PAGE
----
Innovations in Transit 2015: Ten Talks

WED, DEC 9, 2015 (1:28:18)

Building on the Old South Meeting House’s long tradition of hosting spirited, thought-provoking discussions, this annual event features 10 short form presentations all designed to highlight innovative ideas to transform our streets. Presented by Livable Streets, an organization focused on enabling people to think differently and demand a transportation system that balances transit, walking, and biking with automobiles.

The Talks - GoBoston 2030: Framing new transportation conversations - Passive data, active science: An experimental approach to improving the operation of our streets - Neighborways: creating low stress street networks for kids & kids at heart - Making Buses Sexy - Incorporating today’s emerging trends into a 2040 strategic vision for the MBTA - Safe Streets for All: How Lyft can help cities advance the goals of Vision Zero - Forging a New Path: Roslindale Gateway to the Arboretum - How to stop a highway and accomplish other impossible feats of strength - Passive data, active science: An experimental approach to improving the operation of our streets - Rethinking the 1-90 Allston Interchange: A vision for what’s possible - Invisible to Whom? Age, race and Place Take a Ride Image: “MBTA North Cambridge Yard in 1967” by David Wilson/Flickr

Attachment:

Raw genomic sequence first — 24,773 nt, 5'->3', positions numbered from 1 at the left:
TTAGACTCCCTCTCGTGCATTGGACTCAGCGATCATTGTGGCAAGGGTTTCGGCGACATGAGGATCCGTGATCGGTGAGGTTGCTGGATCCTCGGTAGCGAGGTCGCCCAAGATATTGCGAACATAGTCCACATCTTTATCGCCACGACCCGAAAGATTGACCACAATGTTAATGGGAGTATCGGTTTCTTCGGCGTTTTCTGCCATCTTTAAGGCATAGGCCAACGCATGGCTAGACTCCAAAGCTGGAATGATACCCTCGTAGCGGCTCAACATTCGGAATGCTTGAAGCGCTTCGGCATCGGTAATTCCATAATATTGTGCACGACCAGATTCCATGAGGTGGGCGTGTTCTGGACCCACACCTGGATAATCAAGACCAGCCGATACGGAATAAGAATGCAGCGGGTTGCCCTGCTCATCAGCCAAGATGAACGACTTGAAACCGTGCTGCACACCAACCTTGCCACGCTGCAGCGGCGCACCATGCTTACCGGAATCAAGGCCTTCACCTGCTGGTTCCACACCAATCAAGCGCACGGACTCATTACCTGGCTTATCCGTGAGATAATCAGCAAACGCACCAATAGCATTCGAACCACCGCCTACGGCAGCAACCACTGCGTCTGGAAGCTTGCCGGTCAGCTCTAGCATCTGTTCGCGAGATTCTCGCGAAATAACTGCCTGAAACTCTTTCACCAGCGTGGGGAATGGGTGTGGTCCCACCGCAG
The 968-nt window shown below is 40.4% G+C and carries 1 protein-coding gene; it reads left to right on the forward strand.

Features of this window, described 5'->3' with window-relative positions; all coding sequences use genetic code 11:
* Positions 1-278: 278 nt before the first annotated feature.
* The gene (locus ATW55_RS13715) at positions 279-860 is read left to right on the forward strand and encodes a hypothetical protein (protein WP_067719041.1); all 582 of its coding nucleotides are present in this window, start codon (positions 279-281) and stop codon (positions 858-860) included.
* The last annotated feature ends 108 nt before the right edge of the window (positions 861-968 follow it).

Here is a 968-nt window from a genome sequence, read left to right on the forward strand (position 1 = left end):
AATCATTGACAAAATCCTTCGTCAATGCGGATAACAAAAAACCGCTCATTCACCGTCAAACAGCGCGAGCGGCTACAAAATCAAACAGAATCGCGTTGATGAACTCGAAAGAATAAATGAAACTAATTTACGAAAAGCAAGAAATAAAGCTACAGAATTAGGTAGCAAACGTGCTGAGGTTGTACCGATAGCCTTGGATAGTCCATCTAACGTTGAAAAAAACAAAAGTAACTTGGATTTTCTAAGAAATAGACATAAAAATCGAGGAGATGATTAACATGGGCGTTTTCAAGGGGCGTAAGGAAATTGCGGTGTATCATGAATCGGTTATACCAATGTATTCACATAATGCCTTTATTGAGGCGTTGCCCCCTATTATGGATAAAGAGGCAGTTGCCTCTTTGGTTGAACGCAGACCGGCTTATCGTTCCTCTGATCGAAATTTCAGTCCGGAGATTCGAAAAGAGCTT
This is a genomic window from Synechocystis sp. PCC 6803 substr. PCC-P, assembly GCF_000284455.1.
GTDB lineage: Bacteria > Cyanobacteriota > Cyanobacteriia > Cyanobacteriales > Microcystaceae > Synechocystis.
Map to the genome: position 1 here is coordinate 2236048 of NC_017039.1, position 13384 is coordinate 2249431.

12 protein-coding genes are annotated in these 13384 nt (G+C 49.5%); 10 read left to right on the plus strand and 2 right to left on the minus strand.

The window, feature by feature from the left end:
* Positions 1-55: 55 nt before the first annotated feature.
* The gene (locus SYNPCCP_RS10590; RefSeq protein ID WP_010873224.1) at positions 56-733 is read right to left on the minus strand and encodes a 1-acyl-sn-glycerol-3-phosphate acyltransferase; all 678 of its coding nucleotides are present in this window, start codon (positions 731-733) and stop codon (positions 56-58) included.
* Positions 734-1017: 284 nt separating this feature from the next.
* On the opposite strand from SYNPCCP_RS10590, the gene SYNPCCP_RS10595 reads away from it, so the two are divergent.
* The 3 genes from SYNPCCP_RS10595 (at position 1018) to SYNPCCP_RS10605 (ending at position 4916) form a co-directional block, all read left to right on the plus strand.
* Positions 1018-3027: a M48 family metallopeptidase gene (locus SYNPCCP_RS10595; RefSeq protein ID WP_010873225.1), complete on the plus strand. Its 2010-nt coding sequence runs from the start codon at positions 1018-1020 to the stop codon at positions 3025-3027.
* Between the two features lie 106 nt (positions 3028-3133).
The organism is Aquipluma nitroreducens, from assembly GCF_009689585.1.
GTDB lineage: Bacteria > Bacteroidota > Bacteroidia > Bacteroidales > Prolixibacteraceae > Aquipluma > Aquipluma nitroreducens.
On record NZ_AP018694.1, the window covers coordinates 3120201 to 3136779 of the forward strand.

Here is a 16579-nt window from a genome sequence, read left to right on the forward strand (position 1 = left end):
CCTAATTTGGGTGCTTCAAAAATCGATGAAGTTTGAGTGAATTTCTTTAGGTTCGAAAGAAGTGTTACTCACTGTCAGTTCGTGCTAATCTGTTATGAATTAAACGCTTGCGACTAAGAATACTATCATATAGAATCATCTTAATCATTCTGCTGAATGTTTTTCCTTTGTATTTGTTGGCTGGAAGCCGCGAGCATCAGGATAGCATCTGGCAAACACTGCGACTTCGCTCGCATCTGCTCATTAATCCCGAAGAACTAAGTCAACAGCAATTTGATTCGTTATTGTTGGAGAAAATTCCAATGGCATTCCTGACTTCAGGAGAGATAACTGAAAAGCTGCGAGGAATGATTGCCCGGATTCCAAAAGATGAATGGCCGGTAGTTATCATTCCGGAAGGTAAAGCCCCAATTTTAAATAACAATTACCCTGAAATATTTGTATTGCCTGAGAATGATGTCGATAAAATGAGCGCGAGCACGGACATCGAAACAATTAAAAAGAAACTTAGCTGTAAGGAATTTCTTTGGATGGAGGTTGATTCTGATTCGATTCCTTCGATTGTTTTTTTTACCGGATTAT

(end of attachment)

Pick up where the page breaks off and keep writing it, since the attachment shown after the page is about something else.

+ BIO: Stacy Thompson

Stacy is the Executive Director of LivableStreets, overseeing all programs including Vision Zero, Better Buses, and the Emerald Network, and ensuring overall programmatic and operational excellence for the organization.

A relentless optimist, Stacy is undaunted by the many challenges facing Metro Boston today, including increasing access to jobs and affordable housing, improving safety and public health outcomes, and building climate resiliency. Stacy believes that improving our streets isn’t simply a transportation issue, but one of justice, equity, and opportunity.

Previously Stacy served as the Director of Events & Sponsorship at Ceres, where she developed the strategic focus, content, and communications strategy for Ceres’ major events. She also worked for the Office for Peace and Justice at the Archdiocese of Chicago where she collaborated with community partners to organize educational forums and supported a broad array of social justice initiatives. She has a Master of Arts in Social Justice from Loyola University, Chicago and a Bachelor of Arts in Religious Education from Saint Vincent College.

LivableStreets Alliance